From Edmund Randolph
[Philadelphia] Wednesday morning Feby 19. 1794.
E. Randolph has the honor of inclosing to the President the draught of a message upon the Representation of the judges—Two copies are sent by the judges.1
He also forwards a letter from Mr Pinckney, received last night. The cyphered part will be solved this morning; and it is hoped, that it will explain something, which at present is unaccountable—E.R. has a duplicate.2
AL, DNA: RG 59, Miscellaneous Letters; LB, DNA: RG 59, GW’s Correspondence with His Secretaries of State.
1. The letter composed by Randolph was GW’s letter to the U.S. Senate and House of Representatives of 19 Feb. (see n.1 of Supreme Court Justices to GW, 18 Feb.). For the “Representation” of the Supreme Court justices, see their letter to the U.S. Senate and House of Representatives, c.18 Feb., which was enclosed in their letter to GW of 18 February.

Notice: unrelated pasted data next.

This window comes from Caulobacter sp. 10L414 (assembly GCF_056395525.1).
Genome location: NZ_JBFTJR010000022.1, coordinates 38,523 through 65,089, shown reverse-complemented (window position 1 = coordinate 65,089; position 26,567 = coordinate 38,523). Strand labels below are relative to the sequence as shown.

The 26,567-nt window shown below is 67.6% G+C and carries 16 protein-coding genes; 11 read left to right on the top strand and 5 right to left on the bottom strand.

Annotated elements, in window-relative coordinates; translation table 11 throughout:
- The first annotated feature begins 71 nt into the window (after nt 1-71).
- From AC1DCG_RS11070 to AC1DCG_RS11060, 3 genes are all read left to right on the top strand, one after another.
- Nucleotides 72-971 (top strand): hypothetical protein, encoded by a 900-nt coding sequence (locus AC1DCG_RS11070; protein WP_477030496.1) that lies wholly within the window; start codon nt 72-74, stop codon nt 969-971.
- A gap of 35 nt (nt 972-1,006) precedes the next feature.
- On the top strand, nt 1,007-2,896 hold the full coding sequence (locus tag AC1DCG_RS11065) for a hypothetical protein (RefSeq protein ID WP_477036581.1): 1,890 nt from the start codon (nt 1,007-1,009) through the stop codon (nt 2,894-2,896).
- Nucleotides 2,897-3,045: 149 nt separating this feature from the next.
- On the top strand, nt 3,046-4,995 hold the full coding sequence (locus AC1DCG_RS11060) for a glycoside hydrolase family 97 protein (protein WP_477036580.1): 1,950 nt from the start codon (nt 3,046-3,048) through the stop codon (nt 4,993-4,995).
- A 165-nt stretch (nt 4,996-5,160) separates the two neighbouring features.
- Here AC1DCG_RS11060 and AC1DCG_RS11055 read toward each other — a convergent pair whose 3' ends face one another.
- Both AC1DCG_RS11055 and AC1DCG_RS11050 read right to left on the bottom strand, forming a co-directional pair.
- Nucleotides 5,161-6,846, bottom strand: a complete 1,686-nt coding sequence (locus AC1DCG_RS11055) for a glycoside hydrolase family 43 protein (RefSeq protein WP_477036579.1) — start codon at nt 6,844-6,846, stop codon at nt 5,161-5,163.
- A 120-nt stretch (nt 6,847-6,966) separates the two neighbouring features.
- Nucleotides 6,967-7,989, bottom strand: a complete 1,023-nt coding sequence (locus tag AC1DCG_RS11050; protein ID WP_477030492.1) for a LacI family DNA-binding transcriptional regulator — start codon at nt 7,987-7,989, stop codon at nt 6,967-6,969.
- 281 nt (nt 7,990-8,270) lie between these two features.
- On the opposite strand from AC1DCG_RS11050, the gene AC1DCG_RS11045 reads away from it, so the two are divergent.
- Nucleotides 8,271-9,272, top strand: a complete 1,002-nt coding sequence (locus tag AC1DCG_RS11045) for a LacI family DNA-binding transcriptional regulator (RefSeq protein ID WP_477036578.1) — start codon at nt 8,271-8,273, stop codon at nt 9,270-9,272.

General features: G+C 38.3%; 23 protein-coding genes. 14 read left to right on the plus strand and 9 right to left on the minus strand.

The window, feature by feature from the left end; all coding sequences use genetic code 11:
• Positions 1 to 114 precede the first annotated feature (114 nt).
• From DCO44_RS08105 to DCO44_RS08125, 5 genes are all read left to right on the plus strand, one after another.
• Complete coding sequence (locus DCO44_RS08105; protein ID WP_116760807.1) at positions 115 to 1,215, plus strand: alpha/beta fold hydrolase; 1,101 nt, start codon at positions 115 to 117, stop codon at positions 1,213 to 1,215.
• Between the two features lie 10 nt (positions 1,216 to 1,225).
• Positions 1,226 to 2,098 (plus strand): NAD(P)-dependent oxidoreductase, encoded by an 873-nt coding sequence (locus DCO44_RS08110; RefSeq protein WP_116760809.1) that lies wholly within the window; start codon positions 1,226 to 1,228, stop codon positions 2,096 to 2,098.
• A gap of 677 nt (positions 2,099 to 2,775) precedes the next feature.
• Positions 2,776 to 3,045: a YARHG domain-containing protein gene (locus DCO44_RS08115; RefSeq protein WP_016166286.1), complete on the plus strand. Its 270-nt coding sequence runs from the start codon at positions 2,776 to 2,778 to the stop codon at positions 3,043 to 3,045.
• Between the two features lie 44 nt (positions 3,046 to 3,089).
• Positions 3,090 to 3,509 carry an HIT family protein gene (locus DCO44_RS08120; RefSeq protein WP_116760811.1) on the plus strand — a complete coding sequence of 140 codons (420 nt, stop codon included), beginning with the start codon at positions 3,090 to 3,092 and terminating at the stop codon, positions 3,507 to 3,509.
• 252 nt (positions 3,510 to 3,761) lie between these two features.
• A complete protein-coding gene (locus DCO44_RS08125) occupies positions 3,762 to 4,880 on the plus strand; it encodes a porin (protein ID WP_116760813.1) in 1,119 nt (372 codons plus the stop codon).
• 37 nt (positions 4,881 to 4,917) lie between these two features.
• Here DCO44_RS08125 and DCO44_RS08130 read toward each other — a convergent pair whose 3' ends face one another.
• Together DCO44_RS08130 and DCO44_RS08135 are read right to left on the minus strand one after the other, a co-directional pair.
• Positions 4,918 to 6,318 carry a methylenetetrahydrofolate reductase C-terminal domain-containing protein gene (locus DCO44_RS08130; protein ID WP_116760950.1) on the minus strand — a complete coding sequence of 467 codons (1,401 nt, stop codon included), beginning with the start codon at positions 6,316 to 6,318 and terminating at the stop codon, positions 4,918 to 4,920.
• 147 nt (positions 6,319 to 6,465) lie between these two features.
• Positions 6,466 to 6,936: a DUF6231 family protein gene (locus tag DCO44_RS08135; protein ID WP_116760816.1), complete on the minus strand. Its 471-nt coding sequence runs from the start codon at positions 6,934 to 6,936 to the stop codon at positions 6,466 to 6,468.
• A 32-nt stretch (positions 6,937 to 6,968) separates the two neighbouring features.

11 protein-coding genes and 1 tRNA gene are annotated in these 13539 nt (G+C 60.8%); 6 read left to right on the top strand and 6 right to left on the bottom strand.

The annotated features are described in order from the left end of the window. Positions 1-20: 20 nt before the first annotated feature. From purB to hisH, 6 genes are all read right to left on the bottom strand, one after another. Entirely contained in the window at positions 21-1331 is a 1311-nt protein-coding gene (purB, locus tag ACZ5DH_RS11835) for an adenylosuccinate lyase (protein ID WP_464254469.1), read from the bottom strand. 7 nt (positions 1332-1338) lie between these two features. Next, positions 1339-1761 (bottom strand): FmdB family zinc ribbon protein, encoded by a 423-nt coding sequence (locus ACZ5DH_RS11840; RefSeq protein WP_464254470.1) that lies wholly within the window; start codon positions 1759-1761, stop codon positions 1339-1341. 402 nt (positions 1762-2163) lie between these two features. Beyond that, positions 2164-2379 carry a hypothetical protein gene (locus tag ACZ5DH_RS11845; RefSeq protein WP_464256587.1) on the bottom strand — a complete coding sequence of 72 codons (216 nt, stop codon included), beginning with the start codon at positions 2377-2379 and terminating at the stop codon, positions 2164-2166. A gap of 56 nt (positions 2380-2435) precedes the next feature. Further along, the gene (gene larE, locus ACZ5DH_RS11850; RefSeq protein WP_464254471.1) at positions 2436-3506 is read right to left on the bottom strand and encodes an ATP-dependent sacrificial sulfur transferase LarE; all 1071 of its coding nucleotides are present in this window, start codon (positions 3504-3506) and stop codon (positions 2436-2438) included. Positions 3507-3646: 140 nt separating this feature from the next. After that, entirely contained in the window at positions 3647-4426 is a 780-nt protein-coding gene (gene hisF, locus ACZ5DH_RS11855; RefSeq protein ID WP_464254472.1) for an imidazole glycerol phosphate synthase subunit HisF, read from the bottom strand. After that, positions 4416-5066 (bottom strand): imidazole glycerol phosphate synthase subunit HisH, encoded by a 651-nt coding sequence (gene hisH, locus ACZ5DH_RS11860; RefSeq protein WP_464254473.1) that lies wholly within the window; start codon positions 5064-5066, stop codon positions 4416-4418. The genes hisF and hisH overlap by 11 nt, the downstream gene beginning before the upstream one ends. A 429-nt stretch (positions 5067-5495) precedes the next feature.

2. The letter from Thomas Pinckney to the secretary of state of 25 Nov. 1793 reported on his meeting with Lord Grenville, the British foreign secretary, in which Pinckney outlined the “circumstances which were now particularly calamitous to the United States”: Indian unrest in the Northwest Territory, “which I attributed to the detention of the posts”; “letting loose the Algerines upon us” by promoting a truce between Algiers and Portugal; and the “interruption to our commerce & neutral rights.” The cipher of particular interest to Randolph probably concerned the British retention of military posts on American soil, contrary to the 1783 Treaty of Paris. When Pinckney asked if Great Britain would relinquish the posts if “we should comply with what they conceived to be the full execution of the treaty on our part,” Grenville replied that after nine years of non-compliance by one party, “neither reason nor the law of nations would expect a strict compliance from the other party” (DNA: RG 59, Despatches from U.S. Ministers to Great Britain; an extract of this letter and the explication of the ciphers are in ASP, Foreign Relations description begins Walter Lowrie et al., eds. American State Papers. Documents, Legislative and Executive, of the Congress of the United States. 38 vols. Washington, D.C., Gales and Seaton, 1832–61. description ends , 1:327–28).